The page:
Zero to hero: waste in our construction and demolition industry
The waste from construction and demolition contributes 40 per cent of Australia’s total waste. However, much of this is clean, excavated material such as concrete, bricks and timber, which can be recovered through recycling. Luckily, some of our biggest companies are rising to the re-use challenge, with a growing number supporting zero waste policies. Here are four Australian businesses driving future change.
As part of Lendlease’s multi award-winning urban regeneration project, Barangaroo South, lies International House Sydney (IHS), the first timber commercial building engineered in Australia. Harnessing CLT technology, or Cross Laminated Timber, the building boasts exceptional environmental credentials, as well as produces zero waste as part of its production process. By using CLT, the building has a lower carbon footprint than other building materials and the timbers are sourced certified sustainably managed forests. The tower Each tower is designed to achieve 6 Star Green Star Design ratings and target 5 Star NABERS Energy and Water ratings.
The Sociable Weaver
With its distinctive butterfly roof and timber facade, The Sociable Weaver’s 10 star house is a strong example of how a sustainable home can achieve maximum comfort. Located in Cape Paterson, Victoria, the house has been built with a zero-waste philosophy and entirely using non-toxic materials – from the building itself to all furniture, fixtures and fittings. As part of the process, The Sociable Weaver created an onsite waste separation system, and trained its team and relevant onsite trades on correct waste disposal. The bin initiative was so successful the company now uses it across all other job sites, working towards a 100 per cent zero waste to landfill sites over the next two years. With its unprecedented 10 Star status, the project was designed in collaboration with Clare Cousins Architects and won the 2017 HIA Australian GreenSmart Home of the Year.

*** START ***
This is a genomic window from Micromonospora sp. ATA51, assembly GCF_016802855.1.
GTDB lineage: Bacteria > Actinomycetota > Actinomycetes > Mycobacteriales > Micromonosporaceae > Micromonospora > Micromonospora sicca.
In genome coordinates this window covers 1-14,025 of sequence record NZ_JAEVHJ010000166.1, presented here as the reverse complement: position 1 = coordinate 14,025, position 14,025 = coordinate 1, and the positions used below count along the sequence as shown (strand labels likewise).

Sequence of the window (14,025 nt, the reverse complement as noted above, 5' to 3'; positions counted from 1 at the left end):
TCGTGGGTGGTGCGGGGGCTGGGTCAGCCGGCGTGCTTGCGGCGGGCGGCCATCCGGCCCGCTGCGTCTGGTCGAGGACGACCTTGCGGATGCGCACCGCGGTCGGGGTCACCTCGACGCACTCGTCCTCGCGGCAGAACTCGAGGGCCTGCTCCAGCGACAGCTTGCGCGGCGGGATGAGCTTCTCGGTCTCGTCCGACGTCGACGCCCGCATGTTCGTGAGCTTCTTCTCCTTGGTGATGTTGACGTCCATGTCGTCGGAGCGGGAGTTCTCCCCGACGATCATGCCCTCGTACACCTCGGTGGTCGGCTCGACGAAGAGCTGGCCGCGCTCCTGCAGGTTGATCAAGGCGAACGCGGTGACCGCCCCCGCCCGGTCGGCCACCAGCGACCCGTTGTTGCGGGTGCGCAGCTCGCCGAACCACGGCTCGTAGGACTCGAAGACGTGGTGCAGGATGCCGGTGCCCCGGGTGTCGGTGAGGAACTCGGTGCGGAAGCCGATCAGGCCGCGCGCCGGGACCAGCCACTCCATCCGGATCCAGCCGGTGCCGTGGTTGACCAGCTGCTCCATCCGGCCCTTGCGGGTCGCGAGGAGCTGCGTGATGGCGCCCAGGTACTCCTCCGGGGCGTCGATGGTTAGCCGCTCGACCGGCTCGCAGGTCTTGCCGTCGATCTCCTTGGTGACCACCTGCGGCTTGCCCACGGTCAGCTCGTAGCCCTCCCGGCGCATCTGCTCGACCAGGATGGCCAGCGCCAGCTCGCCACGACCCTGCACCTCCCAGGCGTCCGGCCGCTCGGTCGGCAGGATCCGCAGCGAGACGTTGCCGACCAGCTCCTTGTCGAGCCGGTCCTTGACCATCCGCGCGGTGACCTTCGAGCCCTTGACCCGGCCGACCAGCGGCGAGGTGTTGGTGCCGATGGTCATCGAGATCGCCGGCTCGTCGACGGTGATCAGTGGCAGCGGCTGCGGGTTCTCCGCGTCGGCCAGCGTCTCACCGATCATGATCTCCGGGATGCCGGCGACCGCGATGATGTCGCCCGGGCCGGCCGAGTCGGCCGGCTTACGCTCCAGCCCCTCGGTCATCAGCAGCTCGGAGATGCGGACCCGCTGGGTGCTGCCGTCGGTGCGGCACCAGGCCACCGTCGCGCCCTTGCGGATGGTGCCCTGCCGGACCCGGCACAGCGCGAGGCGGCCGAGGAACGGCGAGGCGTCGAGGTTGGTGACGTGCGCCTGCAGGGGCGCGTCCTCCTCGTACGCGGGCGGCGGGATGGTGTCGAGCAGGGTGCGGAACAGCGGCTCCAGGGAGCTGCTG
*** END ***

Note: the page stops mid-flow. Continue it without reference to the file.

Forward-thinking developer, Mirvac has a target of zero waste to landfill by 2030. It’s on track too – with construction teams recycling 95 per cent of all building waste at its new development sites in the 2017 financial year. One of its latest development projects to achieve significant waste to landfill reduction is Marrick & Co, comprising 225 apartments and terrace homes in the inner-west Sydney suburb of Marrickville. Some of the initiatives include repurposing reclaimed bricks from existing buildings for hard landscaping, and preserving and restoring the site’s heritage buildings. The construction teams have been able to recycle a significant amount of onsite material too. With 95 per cent of Marrick & Co’s construction waste successfully diverted from landfill, Mirvac is now looking for innovative ways to close the 5 per cent gap to achieve its zero-waste target, exploring the potential of pre-fabrication on several new projects.
As the owner and operator of Westfield in Australia and New Zealand, Scentre Group is committed to minimise waste and increase efficiency. This is demonstrated by the redevelopment of its Newmarket shopping centre, in New Zealand, expected to open in 2019. According to Scentre Group’s 2017 Sustainability Report, the project at the time of publication had diverted 79 per cent of all waste from traditional landfills. Demolition materials were segregated where possible, with more than 4000 cubic metres of rock crushed for re-use. Concrete, steel, copper, aluminium and other metals were recycled in the design and construction, while there are plans to introduce dedicated plasterboard recycling bins, so that the plasterboard can be recycled into gypsum (a calcium that improves soil quality), and on-sold to farmers. Darren Ellis, general manager of construction New Zealand, said: “Scentre Group places a focus on working well with contractors, adopting best business practices, and using equipment and materials sustainably.”